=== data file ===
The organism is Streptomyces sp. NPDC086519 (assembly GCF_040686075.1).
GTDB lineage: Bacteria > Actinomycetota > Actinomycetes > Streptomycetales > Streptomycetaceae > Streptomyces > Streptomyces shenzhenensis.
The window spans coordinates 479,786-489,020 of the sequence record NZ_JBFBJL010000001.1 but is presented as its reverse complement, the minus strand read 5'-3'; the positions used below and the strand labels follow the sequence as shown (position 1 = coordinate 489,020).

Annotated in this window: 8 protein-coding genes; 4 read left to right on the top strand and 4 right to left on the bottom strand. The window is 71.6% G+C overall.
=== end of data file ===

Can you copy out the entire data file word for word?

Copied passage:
The organism is Streptomyces sp. NPDC086519 (assembly GCF_040686075.1).
GTDB lineage: Bacteria > Actinomycetota > Actinomycetes > Streptomycetales > Streptomycetaceae > Streptomyces > Streptomyces shenzhenensis.
The window spans coordinates 479,786-489,020 of the sequence record NZ_JBFBJL010000001.1 but is presented as its reverse complement, the minus strand read 5'-3'; the positions used below and the strand labels follow the sequence as shown (position 1 = coordinate 489,020).

Annotated in this window: 8 protein-coding genes; 4 read left to right on the top strand and 4 right to left on the bottom strand. The window is 71.6% G+C overall.